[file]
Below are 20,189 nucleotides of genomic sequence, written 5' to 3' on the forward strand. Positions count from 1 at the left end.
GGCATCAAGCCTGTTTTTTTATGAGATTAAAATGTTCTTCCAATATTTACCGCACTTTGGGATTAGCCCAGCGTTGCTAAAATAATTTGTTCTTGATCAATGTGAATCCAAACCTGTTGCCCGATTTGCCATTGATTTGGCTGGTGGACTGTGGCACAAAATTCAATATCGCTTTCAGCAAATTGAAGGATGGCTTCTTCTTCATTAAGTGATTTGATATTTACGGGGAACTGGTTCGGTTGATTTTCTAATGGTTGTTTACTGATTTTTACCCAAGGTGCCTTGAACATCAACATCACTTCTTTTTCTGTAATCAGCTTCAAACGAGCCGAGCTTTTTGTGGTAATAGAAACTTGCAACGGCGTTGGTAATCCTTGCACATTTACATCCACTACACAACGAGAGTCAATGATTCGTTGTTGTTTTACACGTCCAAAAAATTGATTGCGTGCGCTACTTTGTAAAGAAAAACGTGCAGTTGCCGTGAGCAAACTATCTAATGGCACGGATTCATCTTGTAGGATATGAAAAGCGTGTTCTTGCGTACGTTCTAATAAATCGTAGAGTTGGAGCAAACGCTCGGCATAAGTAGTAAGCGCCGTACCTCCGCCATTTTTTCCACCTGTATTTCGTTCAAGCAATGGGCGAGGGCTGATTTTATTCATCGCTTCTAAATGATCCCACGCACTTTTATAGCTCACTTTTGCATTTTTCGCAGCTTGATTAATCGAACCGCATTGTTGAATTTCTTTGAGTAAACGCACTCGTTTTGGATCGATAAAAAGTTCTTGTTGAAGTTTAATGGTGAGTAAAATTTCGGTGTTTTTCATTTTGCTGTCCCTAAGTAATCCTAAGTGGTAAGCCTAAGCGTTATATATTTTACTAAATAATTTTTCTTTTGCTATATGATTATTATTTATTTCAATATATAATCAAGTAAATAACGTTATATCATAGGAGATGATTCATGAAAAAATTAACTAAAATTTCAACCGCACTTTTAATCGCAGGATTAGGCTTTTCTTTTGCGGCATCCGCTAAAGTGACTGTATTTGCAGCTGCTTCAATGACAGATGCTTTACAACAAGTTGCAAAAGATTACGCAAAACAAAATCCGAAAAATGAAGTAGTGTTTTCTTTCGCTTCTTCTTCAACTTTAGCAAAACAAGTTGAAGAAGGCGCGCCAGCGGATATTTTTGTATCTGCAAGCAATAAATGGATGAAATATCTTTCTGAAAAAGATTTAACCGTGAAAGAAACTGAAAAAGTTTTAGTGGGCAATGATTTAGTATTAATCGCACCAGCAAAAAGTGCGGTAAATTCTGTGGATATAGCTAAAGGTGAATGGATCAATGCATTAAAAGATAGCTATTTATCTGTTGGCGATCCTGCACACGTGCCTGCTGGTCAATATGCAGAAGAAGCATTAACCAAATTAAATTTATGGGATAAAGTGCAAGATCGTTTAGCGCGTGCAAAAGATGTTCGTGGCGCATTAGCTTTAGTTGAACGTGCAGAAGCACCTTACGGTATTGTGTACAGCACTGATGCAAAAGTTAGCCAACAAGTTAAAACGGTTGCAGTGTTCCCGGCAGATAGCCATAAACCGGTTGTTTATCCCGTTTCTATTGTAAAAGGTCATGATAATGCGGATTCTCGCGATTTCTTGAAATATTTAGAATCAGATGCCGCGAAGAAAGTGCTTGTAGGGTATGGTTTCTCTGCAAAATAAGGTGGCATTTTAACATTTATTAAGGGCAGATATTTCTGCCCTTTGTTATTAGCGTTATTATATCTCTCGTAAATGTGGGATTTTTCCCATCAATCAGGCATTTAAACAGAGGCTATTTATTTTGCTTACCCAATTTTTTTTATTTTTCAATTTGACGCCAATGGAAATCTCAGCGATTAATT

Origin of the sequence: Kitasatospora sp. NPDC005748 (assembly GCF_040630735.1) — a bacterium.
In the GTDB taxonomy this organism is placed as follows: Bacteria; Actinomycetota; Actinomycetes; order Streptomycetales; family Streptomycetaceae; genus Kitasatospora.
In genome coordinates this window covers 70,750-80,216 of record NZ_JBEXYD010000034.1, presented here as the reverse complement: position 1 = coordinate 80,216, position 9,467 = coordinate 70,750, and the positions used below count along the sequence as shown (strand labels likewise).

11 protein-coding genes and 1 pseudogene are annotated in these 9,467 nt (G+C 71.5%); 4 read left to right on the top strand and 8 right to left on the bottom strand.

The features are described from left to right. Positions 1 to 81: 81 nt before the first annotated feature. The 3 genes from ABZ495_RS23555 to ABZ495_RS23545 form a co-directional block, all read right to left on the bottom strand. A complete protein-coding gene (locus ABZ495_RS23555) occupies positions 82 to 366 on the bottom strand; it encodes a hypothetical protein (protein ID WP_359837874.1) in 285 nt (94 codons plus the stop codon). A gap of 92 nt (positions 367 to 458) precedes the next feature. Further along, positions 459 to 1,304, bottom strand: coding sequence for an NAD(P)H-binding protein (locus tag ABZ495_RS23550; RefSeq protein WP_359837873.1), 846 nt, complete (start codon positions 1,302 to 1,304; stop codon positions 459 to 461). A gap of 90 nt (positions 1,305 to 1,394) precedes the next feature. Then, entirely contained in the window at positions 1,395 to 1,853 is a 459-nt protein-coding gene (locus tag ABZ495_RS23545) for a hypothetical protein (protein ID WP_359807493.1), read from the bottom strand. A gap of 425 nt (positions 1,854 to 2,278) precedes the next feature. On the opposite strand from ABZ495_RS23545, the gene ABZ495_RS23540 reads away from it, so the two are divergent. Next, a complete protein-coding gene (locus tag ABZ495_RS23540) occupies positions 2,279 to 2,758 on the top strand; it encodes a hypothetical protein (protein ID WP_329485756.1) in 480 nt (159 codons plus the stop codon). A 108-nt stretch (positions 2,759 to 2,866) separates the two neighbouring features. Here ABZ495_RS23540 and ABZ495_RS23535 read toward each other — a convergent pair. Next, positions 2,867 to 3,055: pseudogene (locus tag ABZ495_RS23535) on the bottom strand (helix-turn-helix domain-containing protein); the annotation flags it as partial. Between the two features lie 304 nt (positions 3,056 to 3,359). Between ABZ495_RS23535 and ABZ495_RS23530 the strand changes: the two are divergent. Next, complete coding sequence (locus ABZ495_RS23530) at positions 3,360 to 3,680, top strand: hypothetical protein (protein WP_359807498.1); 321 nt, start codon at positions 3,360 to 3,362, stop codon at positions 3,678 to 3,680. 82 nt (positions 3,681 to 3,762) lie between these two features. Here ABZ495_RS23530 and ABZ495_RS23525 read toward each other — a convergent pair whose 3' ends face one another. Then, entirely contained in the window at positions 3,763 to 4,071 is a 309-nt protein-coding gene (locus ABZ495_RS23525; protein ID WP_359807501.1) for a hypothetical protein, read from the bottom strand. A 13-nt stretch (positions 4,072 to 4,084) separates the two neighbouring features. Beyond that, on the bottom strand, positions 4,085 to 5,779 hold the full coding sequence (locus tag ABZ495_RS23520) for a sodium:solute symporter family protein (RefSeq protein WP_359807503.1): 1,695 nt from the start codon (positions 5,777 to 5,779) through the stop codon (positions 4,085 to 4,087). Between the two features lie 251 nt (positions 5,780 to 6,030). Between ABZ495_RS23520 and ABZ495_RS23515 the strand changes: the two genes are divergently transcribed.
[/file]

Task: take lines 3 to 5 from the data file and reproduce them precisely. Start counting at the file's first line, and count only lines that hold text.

Origin of the sequence: Kitasatospora sp. NPDC005748 (assembly GCF_040630735.1) — a bacterium.
In the GTDB taxonomy this organism is placed as follows: Bacteria; Actinomycetota; Actinomycetes; order Streptomycetales; family Streptomycetaceae; genus Kitasatospora.
In genome coordinates this window covers 70,750-80,216 of record NZ_JBEXYD010000034.1, presented here as the reverse complement: position 1 = coordinate 80,216, position 9,467 = coordinate 70,750, and the positions used below count along the sequence as shown (strand labels likewise).